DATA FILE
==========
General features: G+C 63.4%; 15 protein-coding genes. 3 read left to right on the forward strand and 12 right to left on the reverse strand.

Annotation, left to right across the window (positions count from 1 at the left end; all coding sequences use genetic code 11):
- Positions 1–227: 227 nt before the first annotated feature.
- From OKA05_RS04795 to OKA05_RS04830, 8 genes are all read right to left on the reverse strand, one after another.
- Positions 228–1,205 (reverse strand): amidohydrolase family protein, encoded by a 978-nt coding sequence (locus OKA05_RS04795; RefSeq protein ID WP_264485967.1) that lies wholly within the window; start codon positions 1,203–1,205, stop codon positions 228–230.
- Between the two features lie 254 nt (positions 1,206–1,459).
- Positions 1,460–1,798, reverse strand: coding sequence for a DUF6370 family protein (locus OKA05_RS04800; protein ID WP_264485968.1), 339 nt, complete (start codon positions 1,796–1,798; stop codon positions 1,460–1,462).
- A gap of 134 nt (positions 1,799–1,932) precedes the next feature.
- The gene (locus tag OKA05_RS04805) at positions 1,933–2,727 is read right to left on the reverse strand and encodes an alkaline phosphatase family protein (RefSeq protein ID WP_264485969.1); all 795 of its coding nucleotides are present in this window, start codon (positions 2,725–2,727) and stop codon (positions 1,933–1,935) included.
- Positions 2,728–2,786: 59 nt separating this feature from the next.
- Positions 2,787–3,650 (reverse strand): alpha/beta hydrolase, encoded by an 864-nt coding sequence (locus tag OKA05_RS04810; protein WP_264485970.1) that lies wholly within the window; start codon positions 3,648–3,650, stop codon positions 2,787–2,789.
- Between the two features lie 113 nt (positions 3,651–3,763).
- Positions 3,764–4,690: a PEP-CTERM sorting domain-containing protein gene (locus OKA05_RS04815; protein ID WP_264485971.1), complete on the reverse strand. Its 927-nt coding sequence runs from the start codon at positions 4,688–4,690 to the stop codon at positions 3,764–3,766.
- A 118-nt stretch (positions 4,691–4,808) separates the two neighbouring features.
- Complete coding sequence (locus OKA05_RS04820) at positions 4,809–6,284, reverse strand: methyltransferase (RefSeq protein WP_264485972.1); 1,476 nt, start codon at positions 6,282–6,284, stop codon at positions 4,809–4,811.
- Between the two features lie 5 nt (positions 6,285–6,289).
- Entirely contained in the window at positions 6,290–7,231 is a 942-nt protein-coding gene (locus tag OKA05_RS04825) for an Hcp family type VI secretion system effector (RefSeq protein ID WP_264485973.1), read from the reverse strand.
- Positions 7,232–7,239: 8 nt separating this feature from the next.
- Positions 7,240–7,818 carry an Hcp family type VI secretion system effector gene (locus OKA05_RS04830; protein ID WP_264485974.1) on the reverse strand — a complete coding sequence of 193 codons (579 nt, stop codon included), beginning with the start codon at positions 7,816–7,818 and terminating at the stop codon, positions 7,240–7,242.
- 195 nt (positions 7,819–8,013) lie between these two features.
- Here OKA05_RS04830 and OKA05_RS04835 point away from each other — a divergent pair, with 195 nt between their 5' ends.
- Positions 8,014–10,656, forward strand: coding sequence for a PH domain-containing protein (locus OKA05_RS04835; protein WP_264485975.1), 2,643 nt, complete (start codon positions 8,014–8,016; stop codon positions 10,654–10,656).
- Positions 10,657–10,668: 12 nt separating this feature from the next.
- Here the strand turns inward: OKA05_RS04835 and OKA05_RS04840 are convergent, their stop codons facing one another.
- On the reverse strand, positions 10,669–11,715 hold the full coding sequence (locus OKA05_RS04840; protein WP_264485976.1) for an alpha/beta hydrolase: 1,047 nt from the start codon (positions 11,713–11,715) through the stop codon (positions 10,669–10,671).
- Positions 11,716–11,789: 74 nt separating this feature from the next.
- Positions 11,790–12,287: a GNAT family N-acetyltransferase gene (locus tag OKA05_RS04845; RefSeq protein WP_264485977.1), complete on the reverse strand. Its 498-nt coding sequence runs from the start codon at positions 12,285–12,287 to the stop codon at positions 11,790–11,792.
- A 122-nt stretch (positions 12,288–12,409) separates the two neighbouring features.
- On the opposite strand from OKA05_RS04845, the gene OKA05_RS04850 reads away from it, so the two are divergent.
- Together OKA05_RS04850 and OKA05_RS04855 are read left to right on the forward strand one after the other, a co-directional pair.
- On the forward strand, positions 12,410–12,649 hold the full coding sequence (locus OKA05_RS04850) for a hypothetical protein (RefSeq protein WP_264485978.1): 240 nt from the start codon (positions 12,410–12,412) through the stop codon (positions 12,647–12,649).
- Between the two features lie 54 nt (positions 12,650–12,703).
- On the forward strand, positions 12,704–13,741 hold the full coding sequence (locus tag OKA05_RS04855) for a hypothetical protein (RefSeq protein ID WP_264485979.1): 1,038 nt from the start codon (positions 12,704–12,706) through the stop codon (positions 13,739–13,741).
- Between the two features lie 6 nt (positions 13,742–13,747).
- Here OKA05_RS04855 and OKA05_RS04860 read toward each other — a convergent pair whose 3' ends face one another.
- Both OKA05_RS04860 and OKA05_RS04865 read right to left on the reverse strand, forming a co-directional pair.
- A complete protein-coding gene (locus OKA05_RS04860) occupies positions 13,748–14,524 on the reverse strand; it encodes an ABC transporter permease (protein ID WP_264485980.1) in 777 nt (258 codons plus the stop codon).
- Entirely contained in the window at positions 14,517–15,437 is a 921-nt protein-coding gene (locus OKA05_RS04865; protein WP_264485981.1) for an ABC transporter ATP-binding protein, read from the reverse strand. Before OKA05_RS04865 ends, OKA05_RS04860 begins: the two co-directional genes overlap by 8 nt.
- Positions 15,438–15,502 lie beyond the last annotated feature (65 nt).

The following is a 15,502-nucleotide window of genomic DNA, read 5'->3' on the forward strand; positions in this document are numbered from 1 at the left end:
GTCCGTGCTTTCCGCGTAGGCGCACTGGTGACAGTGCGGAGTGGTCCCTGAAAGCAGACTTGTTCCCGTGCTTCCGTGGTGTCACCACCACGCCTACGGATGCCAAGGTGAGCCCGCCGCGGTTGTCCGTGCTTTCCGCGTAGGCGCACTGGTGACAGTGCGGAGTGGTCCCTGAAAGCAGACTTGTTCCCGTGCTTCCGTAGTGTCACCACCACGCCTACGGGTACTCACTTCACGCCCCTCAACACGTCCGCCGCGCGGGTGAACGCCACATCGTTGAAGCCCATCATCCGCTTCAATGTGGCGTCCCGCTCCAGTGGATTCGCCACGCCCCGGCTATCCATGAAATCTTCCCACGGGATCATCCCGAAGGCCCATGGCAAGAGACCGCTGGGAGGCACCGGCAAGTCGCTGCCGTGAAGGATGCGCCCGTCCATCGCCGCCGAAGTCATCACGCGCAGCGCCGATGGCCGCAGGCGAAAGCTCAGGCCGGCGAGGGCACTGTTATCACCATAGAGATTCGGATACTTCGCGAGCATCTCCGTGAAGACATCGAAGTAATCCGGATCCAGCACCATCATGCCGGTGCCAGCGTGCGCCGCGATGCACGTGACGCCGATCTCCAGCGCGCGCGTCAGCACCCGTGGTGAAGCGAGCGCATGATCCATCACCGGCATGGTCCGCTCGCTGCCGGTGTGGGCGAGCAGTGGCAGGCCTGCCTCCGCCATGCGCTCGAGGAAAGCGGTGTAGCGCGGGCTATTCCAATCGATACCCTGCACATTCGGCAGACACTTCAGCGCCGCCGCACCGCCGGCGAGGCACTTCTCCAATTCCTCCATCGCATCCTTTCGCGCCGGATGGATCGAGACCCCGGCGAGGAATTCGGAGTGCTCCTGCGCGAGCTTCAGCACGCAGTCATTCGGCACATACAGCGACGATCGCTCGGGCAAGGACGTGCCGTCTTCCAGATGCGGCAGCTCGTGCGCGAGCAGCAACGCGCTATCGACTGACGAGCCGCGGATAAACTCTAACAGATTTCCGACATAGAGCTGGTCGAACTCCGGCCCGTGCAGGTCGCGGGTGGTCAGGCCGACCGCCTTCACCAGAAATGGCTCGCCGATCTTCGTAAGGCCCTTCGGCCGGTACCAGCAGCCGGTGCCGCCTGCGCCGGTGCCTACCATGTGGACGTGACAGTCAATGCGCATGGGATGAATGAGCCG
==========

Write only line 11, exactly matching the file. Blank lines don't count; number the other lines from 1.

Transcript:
- Positions 2,787–3,650 (reverse strand): alpha/beta hydrolase, encoded by an 864-nt coding sequence (locus tag OKA05_RS04810; protein WP_264485970.1) that lies wholly within the window; start codon positions 3,648–3,650, stop codon positions 2,787–2,789.